Nonviolent protest served its purpose that day.  Most Americans  reacted with shock and anger when the images of police attacking unarmed marchers quickly appeared on televisions and in newspapers.  Public demand for serious voting reform gained ground.  The Voting Rights Act was signed into law just a few months later.

Today, at our nation’s capitol, the public is paying final respects to John Lewis.  On Saturday, July 25, his flag-draped coffin, born by a horse-drawn caisson, crossed the Edmund Pettus Bridge for the last time.  For many years, there has been talk of renaming the bridge for Lewis, a son of Alabama whose determination to “get in good trouble, necessary trouble, and redeem the soul of America” yielded fruit on Bloody Sunday and throughout the span of his eight decades on earth.

It’s appropriate that Lewis’s final public appearance was a visit to the newly created Black Lives Matter Plaza near Lafayette Square in Washington DC.  He was weak from a chemo treatment the day before, but he wanted to see the site of peaceful protests that were sowing the seeds of change.  2020, for all its misery and misfortune, could well be a pivotal juncture in race relations in America.  If we take to heart the wise words and courageous actions of the man who came to be known as the “Conscious of the Congress,” perhaps it can indeed be so. 

Midtown Atlanta from Piedmont Park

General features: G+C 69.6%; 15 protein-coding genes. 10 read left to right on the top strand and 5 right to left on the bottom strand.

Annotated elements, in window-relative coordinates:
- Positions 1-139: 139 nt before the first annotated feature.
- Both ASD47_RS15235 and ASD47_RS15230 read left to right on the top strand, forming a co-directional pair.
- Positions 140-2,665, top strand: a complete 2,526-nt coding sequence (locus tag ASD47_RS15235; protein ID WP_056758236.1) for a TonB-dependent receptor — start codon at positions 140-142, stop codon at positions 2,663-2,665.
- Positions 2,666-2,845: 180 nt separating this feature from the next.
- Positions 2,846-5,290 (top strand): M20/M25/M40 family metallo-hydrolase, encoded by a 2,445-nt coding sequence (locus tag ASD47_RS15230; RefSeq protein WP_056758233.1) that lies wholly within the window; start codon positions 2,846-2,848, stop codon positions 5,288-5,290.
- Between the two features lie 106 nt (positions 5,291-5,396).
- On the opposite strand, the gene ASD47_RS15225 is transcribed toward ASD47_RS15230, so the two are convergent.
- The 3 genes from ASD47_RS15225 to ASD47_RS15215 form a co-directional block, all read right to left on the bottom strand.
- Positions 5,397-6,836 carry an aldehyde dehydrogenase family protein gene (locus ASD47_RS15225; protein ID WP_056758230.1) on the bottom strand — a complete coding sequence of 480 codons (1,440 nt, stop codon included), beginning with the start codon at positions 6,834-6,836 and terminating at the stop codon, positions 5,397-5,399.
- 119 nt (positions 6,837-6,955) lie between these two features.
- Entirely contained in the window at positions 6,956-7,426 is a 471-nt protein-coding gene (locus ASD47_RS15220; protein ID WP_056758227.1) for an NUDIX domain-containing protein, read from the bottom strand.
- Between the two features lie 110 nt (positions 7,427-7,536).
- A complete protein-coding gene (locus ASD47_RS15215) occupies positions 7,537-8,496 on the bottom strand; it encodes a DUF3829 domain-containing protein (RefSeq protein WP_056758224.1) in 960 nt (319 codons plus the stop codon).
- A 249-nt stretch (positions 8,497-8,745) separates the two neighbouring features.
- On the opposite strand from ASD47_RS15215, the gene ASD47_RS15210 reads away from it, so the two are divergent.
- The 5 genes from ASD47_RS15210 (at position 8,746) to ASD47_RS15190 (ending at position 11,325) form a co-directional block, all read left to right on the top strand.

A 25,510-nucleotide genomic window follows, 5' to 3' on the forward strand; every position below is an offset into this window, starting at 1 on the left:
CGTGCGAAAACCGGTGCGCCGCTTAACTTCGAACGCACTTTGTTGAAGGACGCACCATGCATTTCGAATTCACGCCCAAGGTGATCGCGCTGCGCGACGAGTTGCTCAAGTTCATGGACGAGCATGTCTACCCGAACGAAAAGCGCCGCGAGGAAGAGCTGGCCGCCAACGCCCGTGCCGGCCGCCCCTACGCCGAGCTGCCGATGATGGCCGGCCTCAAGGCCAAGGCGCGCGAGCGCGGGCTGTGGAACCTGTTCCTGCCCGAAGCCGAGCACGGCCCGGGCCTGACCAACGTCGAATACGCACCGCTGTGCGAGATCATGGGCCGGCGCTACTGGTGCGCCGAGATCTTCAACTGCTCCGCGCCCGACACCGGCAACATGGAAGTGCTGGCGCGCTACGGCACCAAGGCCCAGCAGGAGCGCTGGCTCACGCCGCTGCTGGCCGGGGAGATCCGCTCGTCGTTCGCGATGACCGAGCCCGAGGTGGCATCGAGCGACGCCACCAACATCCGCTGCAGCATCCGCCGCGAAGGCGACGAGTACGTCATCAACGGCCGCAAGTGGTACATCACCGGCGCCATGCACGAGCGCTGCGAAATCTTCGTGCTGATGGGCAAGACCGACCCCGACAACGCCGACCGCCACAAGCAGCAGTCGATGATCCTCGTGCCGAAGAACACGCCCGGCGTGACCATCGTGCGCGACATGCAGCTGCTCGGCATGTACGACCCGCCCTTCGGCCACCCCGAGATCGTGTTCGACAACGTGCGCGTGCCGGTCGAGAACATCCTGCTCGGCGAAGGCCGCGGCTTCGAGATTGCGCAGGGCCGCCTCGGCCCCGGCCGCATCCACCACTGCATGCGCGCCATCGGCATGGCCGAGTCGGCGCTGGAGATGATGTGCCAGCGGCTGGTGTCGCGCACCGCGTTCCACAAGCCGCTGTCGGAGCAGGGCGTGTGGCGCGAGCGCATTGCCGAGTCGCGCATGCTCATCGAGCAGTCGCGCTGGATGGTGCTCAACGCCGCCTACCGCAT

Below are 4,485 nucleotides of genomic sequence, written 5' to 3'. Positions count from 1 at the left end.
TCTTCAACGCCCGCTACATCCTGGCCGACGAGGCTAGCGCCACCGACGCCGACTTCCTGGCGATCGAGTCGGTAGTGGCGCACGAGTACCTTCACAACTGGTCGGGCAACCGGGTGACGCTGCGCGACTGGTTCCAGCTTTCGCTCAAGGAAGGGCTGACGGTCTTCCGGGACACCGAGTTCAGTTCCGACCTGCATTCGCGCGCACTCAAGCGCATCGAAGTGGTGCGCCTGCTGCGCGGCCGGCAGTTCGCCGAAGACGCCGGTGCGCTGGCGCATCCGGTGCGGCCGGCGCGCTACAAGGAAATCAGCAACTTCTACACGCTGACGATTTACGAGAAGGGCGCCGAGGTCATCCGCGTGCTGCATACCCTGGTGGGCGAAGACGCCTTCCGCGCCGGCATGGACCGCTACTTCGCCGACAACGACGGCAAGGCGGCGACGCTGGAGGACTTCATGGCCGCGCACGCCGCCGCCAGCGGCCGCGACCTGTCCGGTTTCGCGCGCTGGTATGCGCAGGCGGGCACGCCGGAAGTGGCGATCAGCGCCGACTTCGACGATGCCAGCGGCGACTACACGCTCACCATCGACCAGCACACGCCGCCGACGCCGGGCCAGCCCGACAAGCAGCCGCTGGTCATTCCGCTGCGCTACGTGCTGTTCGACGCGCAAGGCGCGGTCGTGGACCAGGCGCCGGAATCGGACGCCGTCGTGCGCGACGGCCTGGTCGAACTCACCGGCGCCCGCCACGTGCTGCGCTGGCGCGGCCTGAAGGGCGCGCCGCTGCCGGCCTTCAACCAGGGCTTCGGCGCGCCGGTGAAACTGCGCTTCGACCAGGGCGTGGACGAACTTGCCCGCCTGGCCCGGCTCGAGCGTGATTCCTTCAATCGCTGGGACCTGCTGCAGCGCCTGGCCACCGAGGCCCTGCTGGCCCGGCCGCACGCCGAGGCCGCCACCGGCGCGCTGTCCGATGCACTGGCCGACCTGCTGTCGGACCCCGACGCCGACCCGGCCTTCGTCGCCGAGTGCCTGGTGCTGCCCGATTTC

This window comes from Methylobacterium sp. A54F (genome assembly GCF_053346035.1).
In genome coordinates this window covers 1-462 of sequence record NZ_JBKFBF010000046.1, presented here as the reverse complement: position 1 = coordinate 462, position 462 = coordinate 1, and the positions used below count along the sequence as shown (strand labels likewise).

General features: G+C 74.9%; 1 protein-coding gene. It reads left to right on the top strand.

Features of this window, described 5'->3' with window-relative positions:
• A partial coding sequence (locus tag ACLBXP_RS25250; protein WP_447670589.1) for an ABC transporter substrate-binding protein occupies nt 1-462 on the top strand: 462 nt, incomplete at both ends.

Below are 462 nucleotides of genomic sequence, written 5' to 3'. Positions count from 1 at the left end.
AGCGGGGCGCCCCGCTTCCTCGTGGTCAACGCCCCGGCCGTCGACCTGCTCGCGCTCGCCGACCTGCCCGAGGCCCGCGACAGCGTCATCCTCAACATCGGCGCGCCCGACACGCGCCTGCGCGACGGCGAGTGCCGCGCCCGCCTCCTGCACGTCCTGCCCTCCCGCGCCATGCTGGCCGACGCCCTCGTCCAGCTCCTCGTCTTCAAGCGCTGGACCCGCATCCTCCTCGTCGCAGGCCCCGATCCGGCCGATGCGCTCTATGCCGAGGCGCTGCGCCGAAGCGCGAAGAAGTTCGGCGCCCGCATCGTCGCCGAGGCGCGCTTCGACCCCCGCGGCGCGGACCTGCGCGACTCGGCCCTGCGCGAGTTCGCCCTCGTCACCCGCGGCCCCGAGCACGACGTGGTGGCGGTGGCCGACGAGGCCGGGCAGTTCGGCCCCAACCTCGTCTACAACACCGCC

I’ll end with some of Lewis’s own words. As a young man in his 1963 speech at the March on Washington, he urged our nation toward transformation:

Our minds, souls and hearts cannot rest until freedom and justice exist for all people. . .

We must say: Wake up America, wake up!

On the grounds of the High Museum of Art

Throughout his life, Lewis was persistent, and his message consistent. In a commencement speech at Emory University in Atlanta in 2014, the seventy-six year old offered this advice:

We all live in the same house.  It doesn’t matter whether we are black or white, Latino, Asian American, straight or gay.  We are one people, one family.  We all live in the same house.  So be bold, be courageous. Stand up! Speak up! Speak out! And find a way to create the beloved community.  The beloved world.  The world of peace.  The world that recognizes the dignity of all human kind.  Never become bitter.  Never become hostile.  Never hate.  Live in peace.  We are one. One people and one love.

View from the top of the Westin Peachtree Plaza in downtown Atlanta

May we honor John Lewis in the most honorable way possible, by following his example. By working toward the good of all Americans. This means avoiding violence. In Lewis’s words, again: When someone calls you everything but a child of God, you keep your cool. You stand with dignity, or you kneel with dignity. It means truly listening to one another. It may mean rethinking long-held convictions and taking actions that we never expected to take. As Lewis has said, When you see something that is not right, not fair, not just, you have a moral obligation to do something, to not be quiet.

Remember that we’re not starting from scratch. We’re building on Lewis’s legacy, a strong foundation of love, peace and hope.

A view in Morningside, the intown Atlanta neighborhood where I grew up.